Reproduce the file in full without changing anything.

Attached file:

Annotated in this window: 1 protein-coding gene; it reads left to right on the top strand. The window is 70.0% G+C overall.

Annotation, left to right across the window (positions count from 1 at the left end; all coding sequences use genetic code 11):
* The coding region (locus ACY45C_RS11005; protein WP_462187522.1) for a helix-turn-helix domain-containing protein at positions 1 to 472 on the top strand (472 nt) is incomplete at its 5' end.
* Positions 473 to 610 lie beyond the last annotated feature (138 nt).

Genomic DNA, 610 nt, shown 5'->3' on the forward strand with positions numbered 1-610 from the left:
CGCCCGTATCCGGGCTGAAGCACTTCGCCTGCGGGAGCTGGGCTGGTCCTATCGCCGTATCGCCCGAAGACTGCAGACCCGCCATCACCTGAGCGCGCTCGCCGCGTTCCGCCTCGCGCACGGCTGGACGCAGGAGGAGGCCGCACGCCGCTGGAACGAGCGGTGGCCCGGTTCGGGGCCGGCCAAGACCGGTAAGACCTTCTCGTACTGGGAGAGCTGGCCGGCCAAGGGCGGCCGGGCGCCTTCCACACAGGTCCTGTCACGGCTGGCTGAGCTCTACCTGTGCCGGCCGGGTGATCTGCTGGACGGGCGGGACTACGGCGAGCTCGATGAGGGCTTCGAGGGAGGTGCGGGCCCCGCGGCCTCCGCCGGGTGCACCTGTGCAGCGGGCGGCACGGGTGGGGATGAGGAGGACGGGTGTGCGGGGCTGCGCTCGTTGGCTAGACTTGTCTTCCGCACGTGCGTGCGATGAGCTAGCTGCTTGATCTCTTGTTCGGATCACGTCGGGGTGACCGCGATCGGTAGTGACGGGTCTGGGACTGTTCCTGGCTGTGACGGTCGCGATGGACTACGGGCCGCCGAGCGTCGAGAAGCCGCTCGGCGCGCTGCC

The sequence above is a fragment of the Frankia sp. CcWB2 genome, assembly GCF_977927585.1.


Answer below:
Annotated in this window: 1 protein-coding gene; it reads left to right on the top strand. The window is 70.0% G+C overall.

Annotation, left to right across the window (positions count from 1 at the left end; all coding sequences use genetic code 11):
* The coding region (locus ACY45C_RS11005; protein WP_462187522.1) for a helix-turn-helix domain-containing protein at positions 1 to 472 on the top strand (472 nt) is incomplete at its 5' end.
* Positions 473 to 610 lie beyond the last annotated feature (138 nt).

Genomic DNA, 610 nt, shown 5'->3' on the forward strand with positions numbered 1-610 from the left:
CGCCCGTATCCGGGCTGAAGCACTTCGCCTGCGGGAGCTGGGCTGGTCCTATCGCCGTATCGCCCGAAGACTGCAGACCCGCCATCACCTGAGCGCGCTCGCCGCGTTCCGCCTCGCGCACGGCTGGACGCAGGAGGAGGCCGCACGCCGCTGGAACGAGCGGTGGCCCGGTTCGGGGCCGGCCAAGACCGGTAAGACCTTCTCGTACTGGGAGAGCTGGCCGGCCAAGGGCGGCCGGGCGCCTTCCACACAGGTCCTGTCACGGCTGGCTGAGCTCTACCTGTGCCGGCCGGGTGATCTGCTGGACGGGCGGGACTACGGCGAGCTCGATGAGGGCTTCGAGGGAGGTGCGGGCCCCGCGGCCTCCGCCGGGTGCACCTGTGCAGCGGGCGGCACGGGTGGGGATGAGGAGGACGGGTGTGCGGGGCTGCGCTCGTTGGCTAGACTTGTCTTCCGCACGTGCGTGCGATGAGCTAGCTGCTTGATCTCTTGTTCGGATCACGTCGGGGTGACCGCGATCGGTAGTGACGGGTCTGGGACTGTTCCTGGCTGTGACGGTCGCGATGGACTACGGGCCGCCGAGCGTCGAGAAGCCGCTCGGCGCGCTGCC

The sequence above is a fragment of the Frankia sp. CcWB2 genome, assembly GCF_977927585.1.